Now and over the next 5 years we are seeing a shift in how applications are built and run. In 2019 Line of Business (LOB) IT, or shadow IT, spend exceeded Infrastructure and Operations IT spend for the first time*. Modern applications are distributed systems built across serverless functions or managed services, containers, and Virtual Machines (VMs), replacing typical monolithic VM application and database deployments. The VMware portfolio is expanding to meet the needs of customers building modern applications, with a portfolio of services from Pivotal, Wavefront, Cloud Health, bitnami, heptio, bitfusion, and more. In the container space VMware is strongly positioned to address modern application challenges for developers, business leaders, and infrastructure administrators.

Launched on March 10 2020, with expected April 2020 availability, vSphere 7 with Kubernetes is powering VMware Cloud Foundation 4. vSphere 7 with Kubernetes integration, the first product including capabilities announced as part of Project Pacific, provides real-time access to infrastructure in the Software Defined Data Centre (SDDC) through familiar Kubernetes APIs, delivering security and performance benefits even over bare-metal hardware. The Kubernetes integration enables the full SDDC stack to utilise the Hybrid Infrastructure Services from ESXi, vSAN, and NSX-T which provide the Storage Service, Registry Service, Network Service, and Container Service. Developers do not need to translate applications to infrastructure, instead leveraging existing APIs to provision micro-services, while infrastructure administrators use existing vCenter Server tooling to support Kubernetes workloads along side Virtual Machines.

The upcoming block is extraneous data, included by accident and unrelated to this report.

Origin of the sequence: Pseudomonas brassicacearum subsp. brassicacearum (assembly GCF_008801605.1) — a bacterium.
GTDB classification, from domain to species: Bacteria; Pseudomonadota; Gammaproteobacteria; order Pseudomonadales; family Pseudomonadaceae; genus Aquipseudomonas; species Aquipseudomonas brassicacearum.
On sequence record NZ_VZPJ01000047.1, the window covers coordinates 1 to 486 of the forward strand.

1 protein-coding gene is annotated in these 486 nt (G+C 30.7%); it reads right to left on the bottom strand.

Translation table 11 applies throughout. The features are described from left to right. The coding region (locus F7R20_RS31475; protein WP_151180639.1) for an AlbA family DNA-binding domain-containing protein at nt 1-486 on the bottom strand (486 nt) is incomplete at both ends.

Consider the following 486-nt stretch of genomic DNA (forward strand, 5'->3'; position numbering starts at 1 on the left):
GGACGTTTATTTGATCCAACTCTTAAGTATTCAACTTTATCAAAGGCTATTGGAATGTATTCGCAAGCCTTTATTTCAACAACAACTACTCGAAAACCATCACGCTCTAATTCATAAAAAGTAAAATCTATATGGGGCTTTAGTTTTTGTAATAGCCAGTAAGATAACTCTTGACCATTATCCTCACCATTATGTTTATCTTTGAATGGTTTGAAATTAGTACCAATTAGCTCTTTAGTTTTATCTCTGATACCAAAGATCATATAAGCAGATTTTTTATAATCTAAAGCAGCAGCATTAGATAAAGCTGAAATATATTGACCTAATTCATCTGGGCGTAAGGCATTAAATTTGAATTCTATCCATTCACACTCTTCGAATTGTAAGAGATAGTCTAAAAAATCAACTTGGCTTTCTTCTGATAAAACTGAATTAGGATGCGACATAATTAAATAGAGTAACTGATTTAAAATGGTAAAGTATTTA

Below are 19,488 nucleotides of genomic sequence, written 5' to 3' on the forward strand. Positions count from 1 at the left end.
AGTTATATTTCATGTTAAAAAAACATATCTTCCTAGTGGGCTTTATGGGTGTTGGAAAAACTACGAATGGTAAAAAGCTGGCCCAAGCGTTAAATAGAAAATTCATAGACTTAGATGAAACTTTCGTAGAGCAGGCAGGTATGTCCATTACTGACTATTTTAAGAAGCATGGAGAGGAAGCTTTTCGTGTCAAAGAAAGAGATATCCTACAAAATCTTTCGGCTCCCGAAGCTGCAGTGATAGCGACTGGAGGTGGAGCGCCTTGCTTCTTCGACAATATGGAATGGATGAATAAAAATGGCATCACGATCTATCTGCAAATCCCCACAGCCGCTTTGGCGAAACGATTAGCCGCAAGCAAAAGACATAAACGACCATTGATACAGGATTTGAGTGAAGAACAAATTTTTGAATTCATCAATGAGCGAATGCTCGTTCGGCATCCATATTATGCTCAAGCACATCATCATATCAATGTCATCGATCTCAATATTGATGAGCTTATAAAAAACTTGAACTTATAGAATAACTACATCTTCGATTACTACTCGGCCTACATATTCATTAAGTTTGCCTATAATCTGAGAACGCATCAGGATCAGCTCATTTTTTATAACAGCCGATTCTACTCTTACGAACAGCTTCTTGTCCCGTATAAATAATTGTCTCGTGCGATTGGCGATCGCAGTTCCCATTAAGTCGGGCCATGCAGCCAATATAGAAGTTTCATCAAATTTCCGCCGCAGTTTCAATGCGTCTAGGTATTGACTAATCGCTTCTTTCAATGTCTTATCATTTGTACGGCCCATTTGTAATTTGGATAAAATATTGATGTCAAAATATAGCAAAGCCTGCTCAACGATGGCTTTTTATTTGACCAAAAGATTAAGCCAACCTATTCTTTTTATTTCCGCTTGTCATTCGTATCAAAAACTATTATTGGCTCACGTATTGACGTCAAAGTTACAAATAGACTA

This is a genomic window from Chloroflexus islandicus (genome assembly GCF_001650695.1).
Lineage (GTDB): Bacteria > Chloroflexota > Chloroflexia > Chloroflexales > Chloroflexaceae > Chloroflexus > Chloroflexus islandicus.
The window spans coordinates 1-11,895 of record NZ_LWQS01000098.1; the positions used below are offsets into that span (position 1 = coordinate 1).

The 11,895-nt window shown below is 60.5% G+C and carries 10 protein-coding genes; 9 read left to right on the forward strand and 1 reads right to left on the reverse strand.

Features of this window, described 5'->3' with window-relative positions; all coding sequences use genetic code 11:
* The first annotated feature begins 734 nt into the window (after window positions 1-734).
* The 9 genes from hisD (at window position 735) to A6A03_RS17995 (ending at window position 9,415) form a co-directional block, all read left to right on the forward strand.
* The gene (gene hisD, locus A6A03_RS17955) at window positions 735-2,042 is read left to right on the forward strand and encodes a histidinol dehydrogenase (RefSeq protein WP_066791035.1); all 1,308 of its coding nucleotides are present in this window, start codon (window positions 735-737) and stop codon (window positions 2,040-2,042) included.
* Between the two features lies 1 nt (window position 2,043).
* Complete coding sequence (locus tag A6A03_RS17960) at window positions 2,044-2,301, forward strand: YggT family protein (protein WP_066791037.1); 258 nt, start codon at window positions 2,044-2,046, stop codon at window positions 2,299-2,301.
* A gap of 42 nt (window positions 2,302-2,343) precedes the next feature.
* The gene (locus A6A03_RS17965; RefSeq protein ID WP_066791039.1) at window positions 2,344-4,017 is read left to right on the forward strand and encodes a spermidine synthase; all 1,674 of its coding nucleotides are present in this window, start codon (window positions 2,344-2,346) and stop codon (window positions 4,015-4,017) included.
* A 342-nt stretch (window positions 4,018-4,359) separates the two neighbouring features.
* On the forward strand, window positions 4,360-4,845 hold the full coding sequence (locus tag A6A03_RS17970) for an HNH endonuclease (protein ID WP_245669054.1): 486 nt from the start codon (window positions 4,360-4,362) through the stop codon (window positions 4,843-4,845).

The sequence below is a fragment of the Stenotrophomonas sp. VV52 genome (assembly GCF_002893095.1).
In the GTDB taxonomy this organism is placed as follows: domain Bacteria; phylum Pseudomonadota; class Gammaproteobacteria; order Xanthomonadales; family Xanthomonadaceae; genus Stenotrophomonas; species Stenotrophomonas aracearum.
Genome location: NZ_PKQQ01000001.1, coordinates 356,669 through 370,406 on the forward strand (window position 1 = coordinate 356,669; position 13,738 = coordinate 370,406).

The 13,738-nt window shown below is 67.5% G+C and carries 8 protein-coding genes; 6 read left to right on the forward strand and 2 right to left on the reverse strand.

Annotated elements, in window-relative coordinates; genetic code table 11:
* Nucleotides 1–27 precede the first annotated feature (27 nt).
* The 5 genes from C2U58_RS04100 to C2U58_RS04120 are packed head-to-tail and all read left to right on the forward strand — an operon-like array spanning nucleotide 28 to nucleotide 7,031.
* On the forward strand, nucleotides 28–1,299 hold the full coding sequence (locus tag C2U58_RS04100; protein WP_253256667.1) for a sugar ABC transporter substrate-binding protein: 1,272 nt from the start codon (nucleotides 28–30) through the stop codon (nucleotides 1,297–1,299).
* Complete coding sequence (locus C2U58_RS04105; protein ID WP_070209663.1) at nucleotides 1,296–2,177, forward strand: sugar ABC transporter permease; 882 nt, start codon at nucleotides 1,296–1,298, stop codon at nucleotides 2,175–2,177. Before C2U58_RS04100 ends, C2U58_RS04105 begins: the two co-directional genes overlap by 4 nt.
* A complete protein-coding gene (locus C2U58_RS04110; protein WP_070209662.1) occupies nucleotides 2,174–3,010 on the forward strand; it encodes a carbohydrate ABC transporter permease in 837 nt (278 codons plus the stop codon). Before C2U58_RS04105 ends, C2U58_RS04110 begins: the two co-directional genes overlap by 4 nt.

At this point on-premises Kubernetes orchestration is available through VMware Cloud Foundation 4. You can read more about Kubernetes with vSphere 7 in vSphere 7 with Kubernetes and Tanzu on VMware Cloud Foundation. Continue reading this post to review the additional functionality introduced with vSphere 7 and vSAN 7 around lifecycle management, scalability, security and compliance, you can also review the full vSphere 7 introduction here.

vSphere 7 Headline New Features

vCenter Server Profiles

vCenter Server Profiles are introduced in vSphere 7; enabling consistent configuration across the vCenter Server estate. vCenter Server Profiles export management, network, authentication, and user configurations into JSON format. The configurations can be edited, validated, and imported or pushed to up to 100 vCenter Servers, providing version control and a consistent last-known good state. vCenter Server Profiles are accessible via 4 new REST APIs; list, export, validate, and import.  This also means they can be consumed with DCLI, PowerCLI, or other automation tools such as Ansible, Puppet, and Chef. Behind the scenes vCenter Server Profiles are known as Infrastructure Profiles, and can be found under infra-profiles in the vCenter Developer Center  API Explorer. Note that vCenter Server profiles do not replace file based backups for vCenter, the profile exports do not contain GUIDs etc. that would be required for a full and supported vCenter Server restore.